Today is our final day in Maliau and everyone has been busy packing and preparing for the journey to Kota Kinabalu, the capital city of Sabah.  Not only do we need to worry about how everything will fit back in our suitcases/bags, the samples of invertebrates and lichens need to be carefully sorted and packed, to ensure they are not damaged on the long (inevitably bumpy) car journey tomorrow. 

 

 

Lichens that are going to be used by Holger and Pat, who will identify and describe them, need to be carefully prepared and packed.  I asked Pat how she goes about doing this…

 

The lichens will all be added to collections held at the Universiti Malaysia Sabah (UMS) and then those that require further study will be sent to the Natural History Museum (in London) for Pat and Holger to identify and where necessary describe new species to science.

 

bark-on-floor.JPG

Kishneth’s bark samples cover the floor of the laboratory, ready to be packed and transported back to Kota Kinabalu.

 

Meanwhile, the sections of tree bark and further (cross-referenced) samples of lichens will be analysed by Charles and his team of chemists, including Kishneth, at UMS and their chemistry studied.

 

Kishneth-and-microscope.jpg

Kishneth gets to grips with the intricate structure of some of the lichens the team have collected.

 

Keiron-and-winkler-sample.jpg

Keiron empties the containers that have been collecting material at the bottom of the Winkler bags.

 

Elsewhere, Dan, Kerry and Keiron have been emptying the final Winkler bags and gathering their various samples together.  There’s a noticeable difference in the volume of material that the different traps have collected.

 

Different-samples.jpg

A ‘line-up’ of samples – a pair of Malaise trap samples on the left, SLAM traps, pitfall traps, and finally a pair of leaf litter samples on the far right.

 

The Malaise traps have been particularly successful in sampling a large number of forest invertebrates, while the pitfall traps have caught some of the larger specimens.

 

IMG_8091.jpg

A Whip Scorpion found in one of the pitfall traps.

 

While walking towards the forest today for a final stroll beneath the mighty Dipterocarp trees, I couldn’t help but notice a small flowering plant on the side of the road.  Particularly memorable because of what happens when you touch it….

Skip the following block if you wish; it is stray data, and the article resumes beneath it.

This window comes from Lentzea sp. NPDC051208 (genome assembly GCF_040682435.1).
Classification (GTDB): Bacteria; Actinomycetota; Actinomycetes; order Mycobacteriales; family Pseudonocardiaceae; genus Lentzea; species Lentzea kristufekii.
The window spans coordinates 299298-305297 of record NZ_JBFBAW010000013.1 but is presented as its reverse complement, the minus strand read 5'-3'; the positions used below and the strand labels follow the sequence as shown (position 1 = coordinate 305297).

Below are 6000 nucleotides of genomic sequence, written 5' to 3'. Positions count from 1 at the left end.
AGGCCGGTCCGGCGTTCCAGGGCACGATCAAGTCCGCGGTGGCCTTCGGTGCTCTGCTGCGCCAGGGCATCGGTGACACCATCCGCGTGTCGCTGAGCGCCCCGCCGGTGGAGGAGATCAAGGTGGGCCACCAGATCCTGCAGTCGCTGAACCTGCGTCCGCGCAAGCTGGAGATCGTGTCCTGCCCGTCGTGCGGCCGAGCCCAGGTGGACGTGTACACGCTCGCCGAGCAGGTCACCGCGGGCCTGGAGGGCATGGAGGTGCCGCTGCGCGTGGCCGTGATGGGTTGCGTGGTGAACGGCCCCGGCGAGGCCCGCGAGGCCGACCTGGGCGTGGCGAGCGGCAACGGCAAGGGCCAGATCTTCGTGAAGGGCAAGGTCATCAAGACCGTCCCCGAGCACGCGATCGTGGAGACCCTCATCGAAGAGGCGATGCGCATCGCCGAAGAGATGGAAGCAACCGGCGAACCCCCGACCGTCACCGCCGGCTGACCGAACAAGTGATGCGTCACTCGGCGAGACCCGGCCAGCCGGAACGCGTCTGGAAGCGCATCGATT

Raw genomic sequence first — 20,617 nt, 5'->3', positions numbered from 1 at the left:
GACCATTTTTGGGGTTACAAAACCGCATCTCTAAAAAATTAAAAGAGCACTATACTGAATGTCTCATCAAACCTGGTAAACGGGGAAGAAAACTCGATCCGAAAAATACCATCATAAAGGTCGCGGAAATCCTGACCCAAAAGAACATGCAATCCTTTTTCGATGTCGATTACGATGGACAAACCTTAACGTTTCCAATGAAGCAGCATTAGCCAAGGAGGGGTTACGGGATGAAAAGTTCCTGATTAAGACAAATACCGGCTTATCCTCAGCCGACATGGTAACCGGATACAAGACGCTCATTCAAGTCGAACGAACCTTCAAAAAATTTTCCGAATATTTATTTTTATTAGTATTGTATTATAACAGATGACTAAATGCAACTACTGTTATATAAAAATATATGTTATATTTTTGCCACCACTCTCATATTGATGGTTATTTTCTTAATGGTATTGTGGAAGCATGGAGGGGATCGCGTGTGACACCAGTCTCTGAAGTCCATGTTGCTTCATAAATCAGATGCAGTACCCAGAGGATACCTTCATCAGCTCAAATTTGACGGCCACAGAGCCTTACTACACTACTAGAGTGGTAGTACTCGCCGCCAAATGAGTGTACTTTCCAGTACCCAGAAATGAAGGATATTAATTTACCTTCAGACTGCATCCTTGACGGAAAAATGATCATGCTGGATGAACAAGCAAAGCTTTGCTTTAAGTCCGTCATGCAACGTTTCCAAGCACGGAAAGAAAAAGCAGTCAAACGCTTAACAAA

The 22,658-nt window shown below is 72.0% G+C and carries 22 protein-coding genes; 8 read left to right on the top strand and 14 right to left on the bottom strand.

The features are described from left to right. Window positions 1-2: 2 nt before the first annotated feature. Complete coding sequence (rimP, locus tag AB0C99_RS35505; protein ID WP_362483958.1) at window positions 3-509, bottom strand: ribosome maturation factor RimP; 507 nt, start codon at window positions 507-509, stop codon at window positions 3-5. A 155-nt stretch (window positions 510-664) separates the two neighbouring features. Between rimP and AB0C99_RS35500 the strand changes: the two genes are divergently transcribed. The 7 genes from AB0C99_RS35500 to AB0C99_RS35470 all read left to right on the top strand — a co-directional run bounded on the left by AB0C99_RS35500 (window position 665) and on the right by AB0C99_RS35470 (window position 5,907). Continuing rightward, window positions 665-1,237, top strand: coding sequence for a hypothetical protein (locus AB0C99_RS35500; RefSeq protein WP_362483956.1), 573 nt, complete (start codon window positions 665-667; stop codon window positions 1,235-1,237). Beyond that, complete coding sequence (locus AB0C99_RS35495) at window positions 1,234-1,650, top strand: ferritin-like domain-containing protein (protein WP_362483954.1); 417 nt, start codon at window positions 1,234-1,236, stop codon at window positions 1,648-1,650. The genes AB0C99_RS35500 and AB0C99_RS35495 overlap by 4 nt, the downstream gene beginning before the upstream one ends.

The leaves of Mimosa pudica quickly fold inwards or droop when touched.

 

Mimosa pudica, while intriguing, shouldn’t be here.  It is a species native to South and Central America, but is an invasive weed across much of the tropics.  It seems incredible that such a small plant could have made it all the way from South America to the depths of Sabah in Borneo, and yet it’s not an uncommon tale.

 

We’re looking forward to a change of scenery when we get to Kota Kinabalu tomorrow but for now, with the closest village 2 hours drive away, games of cards and charades are the mainstay of our evening’s entertainment.

 

Sharades-Keiron.jpg

It’s a film…..four words….

2

An early start today. Tony, Kerry, Dan and I wanted to stake out the Strangling Fig tree near our accommodation, in the hope of seeing gibbons feeding on the fruit.  We arrived at 5.30am, just as it was beginning to get light, and sat patiently watching the tree.

 

It was fascinating to watch as different groups of animals took it in turn to gather and feed from the tree.  First it was the hornbills, various different species including the Rhinoceros Hornbill (a MASSIVE bird with a bright red and yellow bill and a horn shaped ‘casque’) and the Asian Black Hornbill (where the bill of the male is white in contrast to the bill of the female which is black).

 

Rhinoceros Hornbill_Jim Bowen.jpg

A Rhinoceros Hornbill in captivity.  Photo by Jim Bowen.

 

Dozens of Hornbills filled the branches of the tree, with Dan counting 56 or more.  But two by two (Hornbills pair for life and are rarely seen on their own) they gradually left, with a sudden final exodus marking the arrival of the next group of animals, the Macaques.  We saw both Pig-Tailed Macaques and Long-Tailed Macaques in the tree today, deftly clambering and jumping from branch to branch.

 

Once the Macaques had gone, the tree remained fairly quiet and we decided to have our own breakfast. But when Tony and I returned half an hour later, we spotted a small, round, hairy rump protruding from amongst a clump of leaves.  As the animal moved and gracefully swung between the branches, we realised it was a Bornean Gibbon, the final morning feeder at the tree. 

 

MuellersGibbon_Ltshears.jpg

The Bornean Gibbon (also known as Mueller’s Gibbon) is endemic to Borneo.  Photo by Ltshears.

 

We’ve seen gibbons a couple of times over the past few days, but only ever from a distance and always fleetingly as they disappear off into the dense vegetation of the forest.  This one was unusual because it appeared to be on it’s own (Bornean Gibbons are more commonly seen in pairs or family groups).

 

 

Our Gibbon sighting today, coupled with the soulful morning call of local Bornean Gibbons (which they make to mark their territory).